Tuckerton Makes Emergency Appropriation for Water/Sewer

Nov 07, 2018
Photo by: Pat Johnson Mayor Sue Marshall cuts the ribbon to officially open the new borough hall and police complex on Saturday, Nov. 3. She is joined by Ocean County Sheriff Michael Mastronardy and Freeholder Virginia Haines.

Tuckerton held a special meeting on Oct. 22 to make an emergency appropriation into the water/sewer utility fund of $160,195 – in advance of an estimated $80,000 increase for 2019 for additional water treatment by Ocean County Solid Waste Management.

During the Nov. 5 municipal meeting, Borough Administrator Jenny Gleghorn said that although Tuckerton has made strides in reducing the infiltration of storm water into the system by the ongoing infrastructure improvements, there are still areas in the system that need attention. In particular, there are areas in Tuckerton Beach where water just pours in whenever there is flooding, she said. “We are sending bay water to get treated, and that’s where the costs are.”

By doubling the estimate, the borough will cover any unforeseen future problem. The borough will get the additional funds by providing for them in next year’s budget, she said.

Also during Monday’s meeting, Councilman John Schwartz said the Army Corps of Engineers has given permission for an “in-water waiver” that will allow beach replenishment and the construction of a breakwater in the area along South Green Street, past the deadline of Dec. 31, the usual stopping point that was made to protect winter flounder through March.

“That means that we will be able to go right on through without stopping,” said Schwartz. “The DEP needs to agree, and I assume they will.”

Schwartz also had a complaint to the public on how some residents have been treating Tuckerton borough employees. “They don’t get paid to take abuse. Residents are taking out their frustrations on employees, and I’ve now directed them to hang up or to forward them to Jenny (Gleghorn). I personally have gotten that through Facebook and emails,” he said.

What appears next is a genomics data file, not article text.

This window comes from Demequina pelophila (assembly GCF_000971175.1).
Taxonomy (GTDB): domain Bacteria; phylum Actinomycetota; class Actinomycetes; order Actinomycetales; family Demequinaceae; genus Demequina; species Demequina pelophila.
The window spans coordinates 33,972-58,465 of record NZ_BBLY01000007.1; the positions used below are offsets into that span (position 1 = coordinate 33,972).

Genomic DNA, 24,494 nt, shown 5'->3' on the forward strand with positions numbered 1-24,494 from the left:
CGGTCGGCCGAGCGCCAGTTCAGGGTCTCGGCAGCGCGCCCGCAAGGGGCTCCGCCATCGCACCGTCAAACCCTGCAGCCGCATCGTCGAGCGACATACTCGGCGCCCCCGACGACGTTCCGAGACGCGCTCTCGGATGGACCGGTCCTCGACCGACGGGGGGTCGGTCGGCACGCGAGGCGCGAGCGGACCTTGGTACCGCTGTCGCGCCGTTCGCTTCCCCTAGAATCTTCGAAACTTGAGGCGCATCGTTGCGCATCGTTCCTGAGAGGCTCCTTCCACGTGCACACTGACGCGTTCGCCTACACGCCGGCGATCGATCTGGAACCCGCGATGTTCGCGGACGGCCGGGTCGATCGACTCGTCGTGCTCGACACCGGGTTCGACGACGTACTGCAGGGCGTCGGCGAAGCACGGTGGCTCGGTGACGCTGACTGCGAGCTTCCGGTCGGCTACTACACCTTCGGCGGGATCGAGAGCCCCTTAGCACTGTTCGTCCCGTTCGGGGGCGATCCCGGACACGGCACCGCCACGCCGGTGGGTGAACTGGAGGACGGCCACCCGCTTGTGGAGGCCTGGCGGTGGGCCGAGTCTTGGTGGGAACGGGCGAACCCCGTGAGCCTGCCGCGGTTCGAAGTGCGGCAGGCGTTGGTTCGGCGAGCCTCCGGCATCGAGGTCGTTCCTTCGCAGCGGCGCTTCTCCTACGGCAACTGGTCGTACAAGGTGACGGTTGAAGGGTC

“They don’t understand that they are dealing with people, and they are not going to get their questions answered if they are being abusive. It seems in the last two months it has been rampant, and it’s got to stop.”

A member of the public, Frank Fehn asked if there was a particular issue that people were being abusive about and Schwartz did not know.

Councilwoman Doris Mathisen thanked members of the council who helped with the new borough hall open house held on Saturday, Nov. 3. The mayor and council were on hand to take the public on a tour of the new building (excluding the police station) and to enjoy cookies and coffee. Ocean County Sheriff Michael Mastronardy and Freeholder Virginia Haines had visited. Council President Sam Colangelo said he had taken over a thousand photos plus videos of the transformation of the building, the former Coastal Learning Center, into the present court, police station and municipal hall. It was purchased for $520,000 in 2014. Volunteers, including Colangelo and Schwartz, started the renovation process soon after its purchase, but once government funding in the form of a $1.5 million New Jersey Development Assessment Grant was received, the project was put out to bid and awarded to Kavi Construction for $1,165,251.

Colangelo promised to put it all together for a video presentation in the future. —P.J.

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